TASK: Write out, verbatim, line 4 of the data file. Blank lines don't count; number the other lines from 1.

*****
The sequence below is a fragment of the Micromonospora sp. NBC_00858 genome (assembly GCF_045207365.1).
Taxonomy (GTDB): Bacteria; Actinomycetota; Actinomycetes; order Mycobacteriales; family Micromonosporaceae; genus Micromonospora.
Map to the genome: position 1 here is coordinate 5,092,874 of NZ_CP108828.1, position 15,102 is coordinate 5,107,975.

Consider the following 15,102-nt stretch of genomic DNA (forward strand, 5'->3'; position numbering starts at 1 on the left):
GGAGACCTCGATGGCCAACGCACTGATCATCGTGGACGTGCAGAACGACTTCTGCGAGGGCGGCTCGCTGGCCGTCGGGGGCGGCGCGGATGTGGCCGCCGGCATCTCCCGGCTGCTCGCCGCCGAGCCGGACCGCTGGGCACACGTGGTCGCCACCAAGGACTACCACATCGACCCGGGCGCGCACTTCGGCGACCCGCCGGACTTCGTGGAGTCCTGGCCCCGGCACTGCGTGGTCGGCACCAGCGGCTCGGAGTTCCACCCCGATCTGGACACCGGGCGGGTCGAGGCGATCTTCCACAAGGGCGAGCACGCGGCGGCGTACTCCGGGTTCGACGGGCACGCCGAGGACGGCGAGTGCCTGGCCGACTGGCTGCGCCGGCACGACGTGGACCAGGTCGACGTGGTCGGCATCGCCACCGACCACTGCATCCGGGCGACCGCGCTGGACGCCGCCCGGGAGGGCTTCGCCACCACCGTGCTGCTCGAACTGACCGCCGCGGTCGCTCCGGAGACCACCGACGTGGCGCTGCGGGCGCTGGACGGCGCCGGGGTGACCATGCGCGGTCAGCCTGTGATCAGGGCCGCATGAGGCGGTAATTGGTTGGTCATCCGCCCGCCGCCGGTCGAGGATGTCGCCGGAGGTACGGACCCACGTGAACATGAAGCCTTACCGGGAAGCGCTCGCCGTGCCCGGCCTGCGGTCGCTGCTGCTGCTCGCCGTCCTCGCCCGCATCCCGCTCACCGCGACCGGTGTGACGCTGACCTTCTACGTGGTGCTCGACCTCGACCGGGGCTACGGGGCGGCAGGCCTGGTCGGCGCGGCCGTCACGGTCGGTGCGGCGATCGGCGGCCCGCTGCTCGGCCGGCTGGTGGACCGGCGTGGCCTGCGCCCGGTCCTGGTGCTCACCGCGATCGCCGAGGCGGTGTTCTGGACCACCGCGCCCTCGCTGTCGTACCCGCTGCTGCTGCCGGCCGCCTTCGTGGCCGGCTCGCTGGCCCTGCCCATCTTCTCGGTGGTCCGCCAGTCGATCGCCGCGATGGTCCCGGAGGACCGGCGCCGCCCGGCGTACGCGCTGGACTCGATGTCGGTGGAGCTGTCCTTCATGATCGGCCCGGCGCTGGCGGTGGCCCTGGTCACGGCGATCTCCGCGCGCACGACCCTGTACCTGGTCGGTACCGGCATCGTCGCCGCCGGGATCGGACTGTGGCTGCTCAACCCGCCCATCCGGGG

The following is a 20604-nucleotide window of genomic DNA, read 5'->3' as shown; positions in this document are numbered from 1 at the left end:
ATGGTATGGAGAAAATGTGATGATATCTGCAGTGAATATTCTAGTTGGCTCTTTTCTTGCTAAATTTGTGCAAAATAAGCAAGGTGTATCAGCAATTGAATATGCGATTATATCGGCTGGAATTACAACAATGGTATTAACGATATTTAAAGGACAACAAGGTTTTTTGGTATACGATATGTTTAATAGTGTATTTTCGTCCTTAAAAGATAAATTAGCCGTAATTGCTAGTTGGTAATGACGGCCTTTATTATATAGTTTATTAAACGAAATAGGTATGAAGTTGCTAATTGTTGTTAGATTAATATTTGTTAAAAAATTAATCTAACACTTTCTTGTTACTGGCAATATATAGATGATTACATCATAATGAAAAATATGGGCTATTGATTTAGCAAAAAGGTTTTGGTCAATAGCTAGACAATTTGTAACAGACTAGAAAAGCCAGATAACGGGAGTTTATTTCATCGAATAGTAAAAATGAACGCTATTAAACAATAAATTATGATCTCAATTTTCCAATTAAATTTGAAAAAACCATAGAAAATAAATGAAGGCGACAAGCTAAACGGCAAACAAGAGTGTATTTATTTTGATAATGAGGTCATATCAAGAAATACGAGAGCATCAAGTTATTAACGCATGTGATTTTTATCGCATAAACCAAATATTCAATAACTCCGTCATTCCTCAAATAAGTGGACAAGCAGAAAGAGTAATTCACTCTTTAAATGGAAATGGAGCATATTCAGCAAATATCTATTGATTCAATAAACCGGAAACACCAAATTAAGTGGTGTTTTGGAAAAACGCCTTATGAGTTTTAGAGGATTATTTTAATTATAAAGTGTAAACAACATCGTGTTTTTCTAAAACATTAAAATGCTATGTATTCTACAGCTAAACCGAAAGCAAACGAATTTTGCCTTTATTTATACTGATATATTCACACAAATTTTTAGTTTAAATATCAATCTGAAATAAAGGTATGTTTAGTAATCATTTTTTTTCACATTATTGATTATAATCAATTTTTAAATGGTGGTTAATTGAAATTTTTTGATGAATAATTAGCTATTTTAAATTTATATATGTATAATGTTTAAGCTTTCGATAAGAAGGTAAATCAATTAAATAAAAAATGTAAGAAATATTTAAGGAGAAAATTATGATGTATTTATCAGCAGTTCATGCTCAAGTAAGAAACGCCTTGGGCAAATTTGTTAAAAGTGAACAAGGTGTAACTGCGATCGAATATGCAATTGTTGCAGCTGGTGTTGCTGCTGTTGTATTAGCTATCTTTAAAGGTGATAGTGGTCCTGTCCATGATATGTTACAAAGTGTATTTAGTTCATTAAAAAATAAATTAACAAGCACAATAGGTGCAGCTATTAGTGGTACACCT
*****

Consider the following 15,102-nt stretch of genomic DNA (forward strand, 5'->3'; position numbering starts at 1 on the left):